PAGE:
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Northeast Asia Peace and Security Network
For Thursday, March 26, 1998, from Berkeley, California, USA

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I. United States

II. Republic of Korea

I. United States

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1. Rumors of DPRK Unrest

Reuters ("HK PAPER SAYS MARTIAL LAW IN N.KOREA; SEOUL DUBIOUS," Hong Kong, 03/25/98) reported that Hong Kong's South China Morning Post on Thursday quoted unnamed diplomatic sources in Beijing as saying that the DPRK has been placed under martial law and could be experiencing a power struggle. The report said that DPRK soldiers had occupied some government buildings and that nationwide military exercises, which started on March 12, were different from usual "war mobilization" exercises. An unnamed western diplomat was quoted as saying, "It is rumored Kim Jong-il has deployed the army to carry out a purge." Another source reportedly added, "There are now people in uniform all over the country." Foreign residents in Pyongyang were reported as "hearing shooting between police and soldiers in an unexplained incident on March 5," which was then "followed by the imposition of a night curfew." The Post reported observers as saying that they believed Kim had staged a purge because he feared being overthrown by reformers. However, the ROK National Unification Ministry said it had not noticed any unusual activity in the DPRK, stating "We believe the report is false."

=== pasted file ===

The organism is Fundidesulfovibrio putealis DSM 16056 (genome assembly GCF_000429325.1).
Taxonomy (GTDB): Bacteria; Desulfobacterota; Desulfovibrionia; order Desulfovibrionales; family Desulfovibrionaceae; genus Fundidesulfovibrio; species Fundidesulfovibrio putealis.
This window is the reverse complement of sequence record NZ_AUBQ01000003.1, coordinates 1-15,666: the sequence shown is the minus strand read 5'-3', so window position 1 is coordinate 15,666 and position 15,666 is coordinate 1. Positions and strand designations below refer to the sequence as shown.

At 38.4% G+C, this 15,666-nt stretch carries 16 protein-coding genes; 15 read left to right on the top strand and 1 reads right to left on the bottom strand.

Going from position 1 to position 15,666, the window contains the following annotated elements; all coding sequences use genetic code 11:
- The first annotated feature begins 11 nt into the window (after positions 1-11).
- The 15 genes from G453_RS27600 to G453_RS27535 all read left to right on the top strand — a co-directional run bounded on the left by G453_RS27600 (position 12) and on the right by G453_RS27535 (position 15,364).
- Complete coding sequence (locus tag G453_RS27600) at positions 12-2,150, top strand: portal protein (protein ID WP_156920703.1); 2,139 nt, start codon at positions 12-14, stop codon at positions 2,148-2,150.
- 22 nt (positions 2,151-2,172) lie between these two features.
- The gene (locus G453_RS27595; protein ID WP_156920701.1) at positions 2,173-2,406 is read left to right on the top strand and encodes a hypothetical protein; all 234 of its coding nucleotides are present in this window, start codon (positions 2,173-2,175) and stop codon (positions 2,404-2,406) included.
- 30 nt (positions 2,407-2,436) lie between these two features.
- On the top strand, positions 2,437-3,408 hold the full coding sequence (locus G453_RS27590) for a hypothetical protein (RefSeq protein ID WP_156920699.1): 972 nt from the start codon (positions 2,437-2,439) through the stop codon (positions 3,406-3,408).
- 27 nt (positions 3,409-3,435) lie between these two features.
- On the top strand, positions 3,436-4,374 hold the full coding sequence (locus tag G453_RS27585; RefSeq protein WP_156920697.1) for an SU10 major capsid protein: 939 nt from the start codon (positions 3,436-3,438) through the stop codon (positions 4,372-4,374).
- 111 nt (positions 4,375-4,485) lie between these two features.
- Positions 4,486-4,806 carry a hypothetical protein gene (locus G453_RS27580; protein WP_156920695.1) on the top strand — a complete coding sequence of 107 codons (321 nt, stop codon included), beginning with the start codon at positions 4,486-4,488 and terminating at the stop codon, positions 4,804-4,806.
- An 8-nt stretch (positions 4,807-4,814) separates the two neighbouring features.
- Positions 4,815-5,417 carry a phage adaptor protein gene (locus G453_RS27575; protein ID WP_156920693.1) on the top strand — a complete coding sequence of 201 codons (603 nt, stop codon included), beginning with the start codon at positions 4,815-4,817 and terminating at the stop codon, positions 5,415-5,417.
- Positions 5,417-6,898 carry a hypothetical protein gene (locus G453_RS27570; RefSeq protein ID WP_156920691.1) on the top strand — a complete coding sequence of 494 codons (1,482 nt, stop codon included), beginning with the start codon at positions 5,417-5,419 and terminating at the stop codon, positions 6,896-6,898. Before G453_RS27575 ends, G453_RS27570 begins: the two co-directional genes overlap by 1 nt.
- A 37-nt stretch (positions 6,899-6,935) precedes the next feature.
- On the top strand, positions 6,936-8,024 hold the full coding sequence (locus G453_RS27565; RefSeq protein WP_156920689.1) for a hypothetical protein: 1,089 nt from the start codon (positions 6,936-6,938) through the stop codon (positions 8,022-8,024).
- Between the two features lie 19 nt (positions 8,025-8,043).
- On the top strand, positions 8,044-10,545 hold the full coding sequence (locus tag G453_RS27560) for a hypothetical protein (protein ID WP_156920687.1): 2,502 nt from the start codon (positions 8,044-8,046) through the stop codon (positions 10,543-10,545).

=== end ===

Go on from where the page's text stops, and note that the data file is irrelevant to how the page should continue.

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2. Effects of DPRK Military Exercises on Food Aid

Reuters (Paul Eckert, "U.N.: N. KOREA WAR GAMES SLOW FOOD AID," Beijing, 03/26/98) reported that Douglas Coutts, UN World Food Program director for the DPRK, said on Thursday that military drills over the past two weeks have hampered but not halted efforts to deliver food aid to the outlying provinces. He stated, "We are able to leave Pyongyang and our staff are operational in the field -- albeit at a reduced level because of the exercises." Asked about the South China Morning Post's report that martial law had been declared, Coutts said, "I haven't noticed anything different in the past couple of days."

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3. ROK-DPRK Red Cross Talks